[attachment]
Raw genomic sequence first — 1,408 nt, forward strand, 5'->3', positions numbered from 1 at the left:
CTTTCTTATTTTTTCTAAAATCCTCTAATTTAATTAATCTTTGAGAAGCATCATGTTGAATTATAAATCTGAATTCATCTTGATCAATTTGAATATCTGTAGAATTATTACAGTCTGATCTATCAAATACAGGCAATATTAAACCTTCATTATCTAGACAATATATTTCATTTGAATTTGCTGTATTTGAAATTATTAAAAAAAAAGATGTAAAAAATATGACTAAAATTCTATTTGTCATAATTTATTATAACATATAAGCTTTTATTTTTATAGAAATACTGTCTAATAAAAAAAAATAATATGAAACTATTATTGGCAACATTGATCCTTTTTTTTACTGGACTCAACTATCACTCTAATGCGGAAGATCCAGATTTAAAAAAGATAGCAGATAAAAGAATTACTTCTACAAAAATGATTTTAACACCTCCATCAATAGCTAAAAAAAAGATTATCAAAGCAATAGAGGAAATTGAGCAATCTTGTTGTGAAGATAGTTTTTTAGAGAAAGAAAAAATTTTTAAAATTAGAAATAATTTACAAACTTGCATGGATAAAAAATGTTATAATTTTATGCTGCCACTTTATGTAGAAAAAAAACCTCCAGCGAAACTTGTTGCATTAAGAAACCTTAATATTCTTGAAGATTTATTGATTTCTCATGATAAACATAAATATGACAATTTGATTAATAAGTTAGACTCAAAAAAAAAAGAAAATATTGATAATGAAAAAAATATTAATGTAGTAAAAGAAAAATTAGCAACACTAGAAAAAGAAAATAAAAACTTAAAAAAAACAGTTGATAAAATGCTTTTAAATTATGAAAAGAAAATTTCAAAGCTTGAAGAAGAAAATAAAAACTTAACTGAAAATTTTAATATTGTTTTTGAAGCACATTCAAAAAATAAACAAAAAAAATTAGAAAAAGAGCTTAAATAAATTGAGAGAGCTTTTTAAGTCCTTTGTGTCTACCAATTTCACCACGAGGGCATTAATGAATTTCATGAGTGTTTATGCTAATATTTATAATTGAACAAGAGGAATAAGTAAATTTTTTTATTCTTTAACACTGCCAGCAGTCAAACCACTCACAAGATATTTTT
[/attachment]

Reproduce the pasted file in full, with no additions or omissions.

Raw genomic sequence first — 1,408 nt, forward strand, 5'->3', positions numbered from 1 at the left:
CTTTCTTATTTTTTCTAAAATCCTCTAATTTAATTAATCTTTGAGAAGCATCATGTTGAATTATAAATCTGAATTCATCTTGATCAATTTGAATATCTGTAGAATTATTACAGTCTGATCTATCAAATACAGGCAATATTAAACCTTCATTATCTAGACAATATATTTCATTTGAATTTGCTGTATTTGAAATTATTAAAAAAAAAGATGTAAAAAATATGACTAAAATTCTATTTGTCATAATTTATTATAACATATAAGCTTTTATTTTTATAGAAATACTGTCTAATAAAAAAAAATAATATGAAACTATTATTGGCAACATTGATCCTTTTTTTTACTGGACTCAACTATCACTCTAATGCGGAAGATCCAGATTTAAAAAAGATAGCAGATAAAAGAATTACTTCTACAAAAATGATTTTAACACCTCCATCAATAGCTAAAAAAAAGATTATCAAAGCAATAGAGGAAATTGAGCAATCTTGTTGTGAAGATAGTTTTTTAGAGAAAGAAAAAATTTTTAAAATTAGAAATAATTTACAAACTTGCATGGATAAAAAATGTTATAATTTTATGCTGCCACTTTATGTAGAAAAAAAACCTCCAGCGAAACTTGTTGCATTAAGAAACCTTAATATTCTTGAAGATTTATTGATTTCTCATGATAAACATAAATATGACAATTTGATTAATAAGTTAGACTCAAAAAAAAAAGAAAATATTGATAATGAAAAAAATATTAATGTAGTAAAAGAAAAATTAGCAACACTAGAAAAAGAAAATAAAAACTTAAAAAAAACAGTTGATAAAATGCTTTTAAATTATGAAAAGAAAATTTCAAAGCTTGAAGAAGAAAATAAAAACTTAACTGAAAATTTTAATATTGTTTTTGAAGCACATTCAAAAAATAAACAAAAAAAATTAGAAAAAGAGCTTAAATAAATTGAGAGAGCTTTTTAAGTCCTTTGTGTCTACCAATTTCACCACGAGGGCATTAATGAATTTCATGAGTGTTTATGCTAATATTTATAATTGAACAAGAGGAATAAGTAAATTTTTTTATTCTTTAACACTGCCAGCAGTCAAACCACTCACAAGATATTTTT